Helsinki University of Technology .MAI versus ISI (Inter-Symbolic Interference) x Note that there exists a strong parallelism between the problem of MAI and that of ISI: Asynchronous channel of K-users behaves the same way as a single user channel having ISI with *memory depth of K-1 x x Hence. Korhonen. a number of multi-user detectors have their equalizer counter parts as: 3 maximum likelihood 3 zero-forcing 3 minimum mean square 3 decision feedback General classification of multi-user detectors: 3 linear 3 subtractive *This could be generated for instance by a multipath channel having K-1 taps 10 Timo O.

Helsinki University of Technology 11 . Korhonen.Maximum-likelihood sequence detection s Optimum multi-user detection applies maximum-likelihood principle: s s Considering the whole received sequence. N bits) x requires estimation of received amplitudes and phases that takes still more computational power x can be implemented by using Viterbi-decoder that is ‘practically optimum’ ML-detection scheme to reduce computational complexity by surviving path selections We discuss first the conventional detector (by following the approach we already had to familiarize to denotations) Timo O. find the estimate for the received sequence that has the The ML principle minimum distance to the allowed sequences x has the optimum performance provided transmitted symbols equal alike K x has large computational complexity .In exhaustive search 2N vectors to be considered! (K users.

Korhonen. Helsinki University of Technology .Formulation: Received signal s s Assume x single path AWGN channel x perfect carrier synchronization x BPSK modulation Received signal is therefore r (t ) = ∑ Ak (t ) g k (t )d k (t ) + n(t ) k =1 K where for K users Ak (t ) is the amplitude g k (t ) is the spreading code waveform d k (t ) is the data modulation of the k:th user n(t ) is the AWGN with N0/2 PSD s Note that there are Lc chips/bit (Lc : processing gain) 12 Timo O.

Conventional detection (without MUD) for multiple access s The conventional DS receiver for K users consists of K matched filters or correlators: r (t ) g1 (t ) ∫0 Tb ∫0 Tb x(t )dx decision ˆ d1 ˆ d2 x(t )dx decision g2 (t ) ∫0 Tb M M x(t )dx M M decision ˆ dK gK (t ) s Each user is detected without considering background noise (generated by the spreading codes of the other users) to be deterministic (Assumed to be genuine AWGN) 13 Timo O. Korhonen. Helsinki University of Technology .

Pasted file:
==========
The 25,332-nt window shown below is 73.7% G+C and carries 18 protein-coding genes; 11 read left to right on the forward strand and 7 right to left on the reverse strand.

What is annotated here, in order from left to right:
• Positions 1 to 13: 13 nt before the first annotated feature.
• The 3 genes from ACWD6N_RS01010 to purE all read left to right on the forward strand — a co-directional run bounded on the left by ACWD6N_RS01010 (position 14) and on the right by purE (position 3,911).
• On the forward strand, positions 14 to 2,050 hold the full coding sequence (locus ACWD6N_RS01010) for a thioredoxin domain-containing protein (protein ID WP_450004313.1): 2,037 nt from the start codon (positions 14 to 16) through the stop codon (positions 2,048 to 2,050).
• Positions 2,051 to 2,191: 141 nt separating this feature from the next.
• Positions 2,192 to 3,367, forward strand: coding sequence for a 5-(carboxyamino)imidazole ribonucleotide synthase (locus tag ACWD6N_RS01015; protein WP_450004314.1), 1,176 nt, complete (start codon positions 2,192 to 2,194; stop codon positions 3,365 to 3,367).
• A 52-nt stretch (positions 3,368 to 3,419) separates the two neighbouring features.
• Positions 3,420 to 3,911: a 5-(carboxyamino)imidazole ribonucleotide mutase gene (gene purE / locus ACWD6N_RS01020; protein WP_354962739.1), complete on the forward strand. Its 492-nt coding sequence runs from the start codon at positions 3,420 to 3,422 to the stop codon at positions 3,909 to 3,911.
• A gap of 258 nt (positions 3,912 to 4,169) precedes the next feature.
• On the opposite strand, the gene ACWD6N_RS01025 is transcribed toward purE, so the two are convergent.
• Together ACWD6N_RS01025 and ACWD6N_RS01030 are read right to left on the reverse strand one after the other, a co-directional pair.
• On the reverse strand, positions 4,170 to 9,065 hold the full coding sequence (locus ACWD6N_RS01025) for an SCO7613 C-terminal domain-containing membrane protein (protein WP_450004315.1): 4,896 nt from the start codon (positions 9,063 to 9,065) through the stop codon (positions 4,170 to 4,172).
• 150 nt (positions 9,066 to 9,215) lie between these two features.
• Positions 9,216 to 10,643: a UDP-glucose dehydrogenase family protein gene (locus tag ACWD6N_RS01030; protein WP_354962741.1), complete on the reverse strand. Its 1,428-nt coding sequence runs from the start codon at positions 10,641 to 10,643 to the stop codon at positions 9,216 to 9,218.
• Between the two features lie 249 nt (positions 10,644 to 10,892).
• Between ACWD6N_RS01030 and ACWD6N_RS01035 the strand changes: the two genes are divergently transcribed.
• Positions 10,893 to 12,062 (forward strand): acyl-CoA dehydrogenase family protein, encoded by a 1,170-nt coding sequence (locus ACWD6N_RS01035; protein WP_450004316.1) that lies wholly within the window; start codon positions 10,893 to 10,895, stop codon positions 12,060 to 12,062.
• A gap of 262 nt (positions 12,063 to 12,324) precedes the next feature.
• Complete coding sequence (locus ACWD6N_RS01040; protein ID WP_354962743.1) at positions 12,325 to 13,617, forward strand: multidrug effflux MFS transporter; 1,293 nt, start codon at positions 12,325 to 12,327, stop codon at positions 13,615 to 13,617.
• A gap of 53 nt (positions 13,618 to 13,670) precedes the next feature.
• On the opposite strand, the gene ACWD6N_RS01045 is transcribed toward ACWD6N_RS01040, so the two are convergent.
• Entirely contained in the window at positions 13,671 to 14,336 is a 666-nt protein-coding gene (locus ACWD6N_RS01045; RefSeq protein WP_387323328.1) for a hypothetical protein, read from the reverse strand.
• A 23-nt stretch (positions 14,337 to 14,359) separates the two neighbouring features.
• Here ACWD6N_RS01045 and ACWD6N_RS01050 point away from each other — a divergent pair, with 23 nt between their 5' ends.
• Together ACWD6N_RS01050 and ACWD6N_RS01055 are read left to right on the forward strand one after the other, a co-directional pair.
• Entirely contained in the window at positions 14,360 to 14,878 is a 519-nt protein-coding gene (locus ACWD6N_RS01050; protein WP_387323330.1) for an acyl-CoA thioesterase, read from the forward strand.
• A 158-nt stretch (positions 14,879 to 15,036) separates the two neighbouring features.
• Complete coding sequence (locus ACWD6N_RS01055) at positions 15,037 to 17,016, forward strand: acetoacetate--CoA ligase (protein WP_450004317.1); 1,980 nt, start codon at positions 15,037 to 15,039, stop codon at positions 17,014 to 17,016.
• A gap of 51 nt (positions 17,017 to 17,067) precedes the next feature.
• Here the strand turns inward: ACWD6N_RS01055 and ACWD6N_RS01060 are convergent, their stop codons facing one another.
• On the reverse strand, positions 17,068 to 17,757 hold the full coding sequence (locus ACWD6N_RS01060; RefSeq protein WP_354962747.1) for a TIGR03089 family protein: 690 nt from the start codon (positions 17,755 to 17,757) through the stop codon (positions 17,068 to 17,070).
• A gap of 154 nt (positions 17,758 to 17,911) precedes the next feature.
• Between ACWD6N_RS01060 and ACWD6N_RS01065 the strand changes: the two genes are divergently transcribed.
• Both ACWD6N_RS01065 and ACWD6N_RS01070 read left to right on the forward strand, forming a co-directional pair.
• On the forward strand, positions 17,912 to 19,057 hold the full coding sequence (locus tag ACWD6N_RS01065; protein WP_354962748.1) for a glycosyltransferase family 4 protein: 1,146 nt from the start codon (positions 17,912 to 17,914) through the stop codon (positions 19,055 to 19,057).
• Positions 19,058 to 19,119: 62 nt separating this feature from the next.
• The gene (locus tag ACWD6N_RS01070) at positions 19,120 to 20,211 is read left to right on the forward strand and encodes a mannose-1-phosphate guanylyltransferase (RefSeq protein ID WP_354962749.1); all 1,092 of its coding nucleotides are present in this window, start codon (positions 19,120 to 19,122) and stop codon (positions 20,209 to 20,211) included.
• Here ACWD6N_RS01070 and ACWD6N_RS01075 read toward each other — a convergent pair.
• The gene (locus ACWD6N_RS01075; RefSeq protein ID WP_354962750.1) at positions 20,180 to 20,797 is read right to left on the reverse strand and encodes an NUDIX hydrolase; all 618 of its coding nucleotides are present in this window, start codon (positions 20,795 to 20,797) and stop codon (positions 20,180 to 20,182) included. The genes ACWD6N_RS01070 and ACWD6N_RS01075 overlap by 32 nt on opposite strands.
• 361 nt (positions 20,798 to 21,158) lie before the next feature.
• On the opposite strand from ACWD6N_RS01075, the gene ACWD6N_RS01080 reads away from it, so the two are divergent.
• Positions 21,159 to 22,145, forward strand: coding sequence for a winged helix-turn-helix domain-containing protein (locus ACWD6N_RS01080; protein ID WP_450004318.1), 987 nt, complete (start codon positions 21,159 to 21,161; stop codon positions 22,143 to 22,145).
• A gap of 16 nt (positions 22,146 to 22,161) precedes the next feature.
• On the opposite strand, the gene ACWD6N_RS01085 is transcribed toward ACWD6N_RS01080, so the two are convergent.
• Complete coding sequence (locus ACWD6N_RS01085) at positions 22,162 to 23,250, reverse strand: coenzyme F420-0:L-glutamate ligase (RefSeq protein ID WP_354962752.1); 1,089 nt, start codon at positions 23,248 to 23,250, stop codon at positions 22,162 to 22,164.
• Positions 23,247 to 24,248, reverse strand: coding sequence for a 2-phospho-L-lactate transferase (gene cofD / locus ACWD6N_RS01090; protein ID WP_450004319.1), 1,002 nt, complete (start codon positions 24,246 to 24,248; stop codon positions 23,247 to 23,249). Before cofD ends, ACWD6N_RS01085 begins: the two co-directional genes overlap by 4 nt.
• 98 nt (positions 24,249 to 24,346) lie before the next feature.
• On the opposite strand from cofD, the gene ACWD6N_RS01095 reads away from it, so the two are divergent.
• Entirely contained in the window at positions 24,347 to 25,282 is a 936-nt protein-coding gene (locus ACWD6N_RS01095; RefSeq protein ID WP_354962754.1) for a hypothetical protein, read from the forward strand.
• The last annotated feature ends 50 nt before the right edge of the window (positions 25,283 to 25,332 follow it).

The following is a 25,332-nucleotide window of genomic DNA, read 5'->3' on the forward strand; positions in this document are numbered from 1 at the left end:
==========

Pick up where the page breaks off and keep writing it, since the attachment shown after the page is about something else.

Korhonen.k = 1.k = b s ρi .and autocorrelation s 1 ∫ gi (t ) g k (t )dt and small Hence we require a largeTb T autocorrelation crosscorrelation (small ISI) ρ i .k Ai di + K k k k k k b Timo O. Helsinki University of Technology 14 . MAI and  ≤ ρ k ≤ 1. i ≠ k filtered Gaussian noise terms (as discussed earlier) yk = 1 ∫T r (t ) g k (t )dt Tb b s 1 ∫T n(t ) g k (t )dt i≠k Tb Received SNR A d + MAI considered earlier in this lecture y = of this was + z yk = Ak d k + ∑ i =1 ρ i . i = k   The output for the K:th0useri .Output for the K:th user without MUD s Detection quality depends on code cross.consist of the signal.

2 A1d1 + A2 d 2 + ρ3.1 A2 d 2 + ρ 3.1 A3 d3 + z1   y2 = ρ1.2   0  1  0  0 A2 0 0   d1   z1  0   d 2  +  z2      A3   d3   z3      that is expressed by the matrix-vector notation as y = RAd + z matched filter outputs correlations between each pair of codes Timo O.2  y3   ρ1.2 A3 d 3 + z2 y = ρ Ad + ρ A d + A d + z 1.1 1 ρ 2.3 2 2 3 3 3  3  y1   1  y  = ρ  2   1.3    ρ 2. Helsinki University of Technology noise data received amplitudes 15 .3 ρ3.3 1 1 2.Matrix notations to consider detection for multiple access s Assume a three user synchronous system with a matched filter receiver  y1 = A1d1 + ρ 2. Korhonen.1   A1 ρ3.

Korhonen.The data-term and the MAIterm s Matrix R can be partitioned into two parts by setting y = RAd + z with R = I + Q Note that hence Q contains off-diagonal elements or R (or the crosscorrelations) and therefore MF outputs can be expressed as s y = RAd + z s s Therefore the term+ Q)contains theddecoupledzdata and QAd y = (I Ad Ad + z = A + QAd + represents the MAI Objective of all MUD schemes is to cancel out the MAI-term as effectively as possible (constraints to hardware/software complexity and computational efficiency) Timo O. Helsinki University of Technology 16 .

Asynchronous and synchronous channel s s In synchronous detection decisions can be made bit-by-bit In asynchronous detection bits overlap and multi-user detection is based on taking all the bits into account K r (t ) = ∑ Ak (t ) g k (t )d k (t − τ k ) + n(t ) k =1 asynchronous ch. User 1 User 2 1 s synchronous ch. Korhonen. Helsinki University of Technology 17 . N bits) τ 1 τ 2 Tb + τ 1 3Tb + τ 2 τ1 Tb + τ 1 3Tb + τ 1 Timo O. User 1 1 3 5 3 5 now every pair of the NK code 2 The matrix R contains 6 partial correlations that exist between4 4 2 6 User 2 words (K users.

3 1 ρ 4.6 0  0   0  0   ρ 6. Korhonen.5 0 0 0 0 ρ5.4 0 0 0 0 ρ 4.1 1 ρ 2.2  0 R=  0  0   0  s ρ 2. Helsinki University of Technology 18 .Asynchronous channel correlation matrix s In this example the correlation matrix extends to 6x6 dimension: y = RAd + z  1 ρ  1.algorithms can be utilized to reduce computational difficulties (memory size & computational time) Timo O.3 0 0 0 0 ρ3.5   1   s Note that the resulting matrix is sparse because most of the bits do not overlap Sparse matrix .2 1 ρ3.4 1 ρ5.